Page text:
More ways the bad guys are out to get you!
A new phishing threat has recently popped up whereby fraudsters are emailing individuals and businesses posing as banks, building societies, PayPal, eBay, telecoms and email providers etc and asking them to log in using the link provided within the email. Okay, so there is nothing unusual there – they’ve been trying that one for years.
What’s changed is that the new email link is pointing to a ‘secure’ website. A secure website has a little green padlock in the top left-hand corner of the web browser and we have always been advised to look for this padlock to see if a site is safe. The padlock means that the data being transferred between your browser and the website is encrypted and can’t be read by third parties.
However, recent data from anti-phishing company PhishLabs shows that nearly half of all phishing websites now have a “padlock” in their web browsers.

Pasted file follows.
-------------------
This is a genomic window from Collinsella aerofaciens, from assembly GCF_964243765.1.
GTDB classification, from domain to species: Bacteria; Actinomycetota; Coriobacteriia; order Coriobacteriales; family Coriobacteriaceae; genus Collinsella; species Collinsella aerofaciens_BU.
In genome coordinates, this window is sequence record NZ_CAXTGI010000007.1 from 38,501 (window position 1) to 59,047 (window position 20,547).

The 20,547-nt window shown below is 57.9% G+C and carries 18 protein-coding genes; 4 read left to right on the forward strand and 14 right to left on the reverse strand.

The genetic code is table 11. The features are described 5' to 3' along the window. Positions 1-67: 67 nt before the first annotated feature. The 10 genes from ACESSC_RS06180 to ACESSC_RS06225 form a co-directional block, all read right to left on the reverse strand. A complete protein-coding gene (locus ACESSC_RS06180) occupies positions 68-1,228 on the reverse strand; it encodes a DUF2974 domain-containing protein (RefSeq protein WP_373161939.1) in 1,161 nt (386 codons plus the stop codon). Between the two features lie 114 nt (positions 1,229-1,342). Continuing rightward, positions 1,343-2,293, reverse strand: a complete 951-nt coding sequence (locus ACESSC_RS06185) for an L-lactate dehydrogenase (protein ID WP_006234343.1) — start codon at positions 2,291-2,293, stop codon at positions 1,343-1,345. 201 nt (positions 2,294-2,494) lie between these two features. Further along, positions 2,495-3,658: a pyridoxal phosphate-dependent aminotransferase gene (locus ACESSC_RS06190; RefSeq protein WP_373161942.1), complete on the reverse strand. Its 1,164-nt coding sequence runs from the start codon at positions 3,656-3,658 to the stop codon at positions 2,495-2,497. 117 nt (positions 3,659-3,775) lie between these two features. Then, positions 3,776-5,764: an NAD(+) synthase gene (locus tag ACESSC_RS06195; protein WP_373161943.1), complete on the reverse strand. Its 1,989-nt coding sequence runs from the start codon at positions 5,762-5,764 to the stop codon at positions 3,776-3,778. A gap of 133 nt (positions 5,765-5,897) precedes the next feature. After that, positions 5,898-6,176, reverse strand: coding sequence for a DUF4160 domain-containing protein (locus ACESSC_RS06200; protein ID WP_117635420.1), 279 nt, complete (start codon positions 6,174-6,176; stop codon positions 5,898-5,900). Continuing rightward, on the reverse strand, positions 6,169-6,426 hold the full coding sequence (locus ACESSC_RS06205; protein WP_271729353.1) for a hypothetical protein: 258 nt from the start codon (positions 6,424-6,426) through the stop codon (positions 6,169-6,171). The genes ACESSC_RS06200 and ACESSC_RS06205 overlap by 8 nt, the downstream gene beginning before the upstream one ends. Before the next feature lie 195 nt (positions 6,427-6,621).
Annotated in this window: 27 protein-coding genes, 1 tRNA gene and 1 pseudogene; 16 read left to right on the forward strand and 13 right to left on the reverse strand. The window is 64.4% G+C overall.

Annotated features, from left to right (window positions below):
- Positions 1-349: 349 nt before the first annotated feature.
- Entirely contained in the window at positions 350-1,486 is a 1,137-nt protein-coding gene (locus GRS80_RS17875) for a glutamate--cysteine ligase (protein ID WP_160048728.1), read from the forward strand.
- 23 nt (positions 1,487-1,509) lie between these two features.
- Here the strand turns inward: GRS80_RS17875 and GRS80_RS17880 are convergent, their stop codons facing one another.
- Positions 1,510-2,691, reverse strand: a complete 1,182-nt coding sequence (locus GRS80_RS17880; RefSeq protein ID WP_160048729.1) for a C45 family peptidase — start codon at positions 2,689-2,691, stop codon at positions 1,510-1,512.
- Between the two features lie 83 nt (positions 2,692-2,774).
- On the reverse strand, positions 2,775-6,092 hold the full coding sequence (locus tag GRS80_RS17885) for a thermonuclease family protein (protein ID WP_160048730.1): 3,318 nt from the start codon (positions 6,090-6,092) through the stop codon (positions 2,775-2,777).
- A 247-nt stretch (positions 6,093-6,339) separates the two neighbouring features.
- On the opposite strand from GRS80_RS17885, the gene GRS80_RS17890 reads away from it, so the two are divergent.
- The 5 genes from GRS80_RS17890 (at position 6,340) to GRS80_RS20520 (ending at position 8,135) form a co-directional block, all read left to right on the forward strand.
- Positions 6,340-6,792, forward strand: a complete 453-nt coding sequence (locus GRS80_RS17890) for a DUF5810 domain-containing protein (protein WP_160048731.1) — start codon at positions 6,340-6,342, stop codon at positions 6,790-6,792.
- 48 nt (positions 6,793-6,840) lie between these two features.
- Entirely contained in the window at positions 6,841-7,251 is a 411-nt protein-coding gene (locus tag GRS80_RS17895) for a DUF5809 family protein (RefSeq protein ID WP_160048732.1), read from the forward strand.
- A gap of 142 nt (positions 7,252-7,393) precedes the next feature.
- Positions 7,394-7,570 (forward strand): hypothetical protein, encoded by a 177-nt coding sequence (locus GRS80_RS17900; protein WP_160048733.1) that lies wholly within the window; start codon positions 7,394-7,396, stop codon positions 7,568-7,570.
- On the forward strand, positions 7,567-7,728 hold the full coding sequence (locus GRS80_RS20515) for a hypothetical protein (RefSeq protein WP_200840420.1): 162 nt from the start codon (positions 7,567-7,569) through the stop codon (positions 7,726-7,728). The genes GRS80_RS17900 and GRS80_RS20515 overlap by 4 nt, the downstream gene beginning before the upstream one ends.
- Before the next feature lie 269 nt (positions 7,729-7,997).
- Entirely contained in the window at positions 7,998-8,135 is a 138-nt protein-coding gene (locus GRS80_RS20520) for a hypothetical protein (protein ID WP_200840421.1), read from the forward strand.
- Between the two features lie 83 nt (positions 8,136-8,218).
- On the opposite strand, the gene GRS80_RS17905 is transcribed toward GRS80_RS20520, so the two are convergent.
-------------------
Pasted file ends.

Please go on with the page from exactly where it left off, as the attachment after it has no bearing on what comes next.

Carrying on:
SSL certificates (the technical term for green padlocks) were at one time difficult for both legitimate and fraudulent websites to obtain, meaning that many fake websites didn’t bother trying to get one. Hence the advice about not trusting websites with the absence of a green padlock. However, SSLs have recently become cheaper and easier to obtain.
Simply put – websites that have a green padlock in the address bar only ensure that data sent to or from the website (username, password, credit card details etc) is encrypted and cannot be intercepted. However, it doesn’t verify that the website itself is legitimate and safe. Although you may be sending your data securely, you are still delivering it directly to the fraudster who owns the website.
So how do you make sure a website is legitimate:
If you haven’t used the site before, make sure you spend some time reading through it (poor English should raise a red flag). Make sure you can easily find the contact details as well as terms and conditions, and if it’s a retailer, check its returns policy.
Check its online reviews on sites like Trustpilot or Sitejabber. Or simply Google it.
Check the URL in the address bar is what you’re expecting to see before paying for something or entering in personal details. If it doesn’t look right, close the browser window.
Don’t put all your faith in a green padlock – use it as just one way of judging a website’s authenticity.
You can report fake websites to the owners of the real website you were trying to use. Do also report any attempted fraud to Action Fraud – www.ActionFraud.police.uk.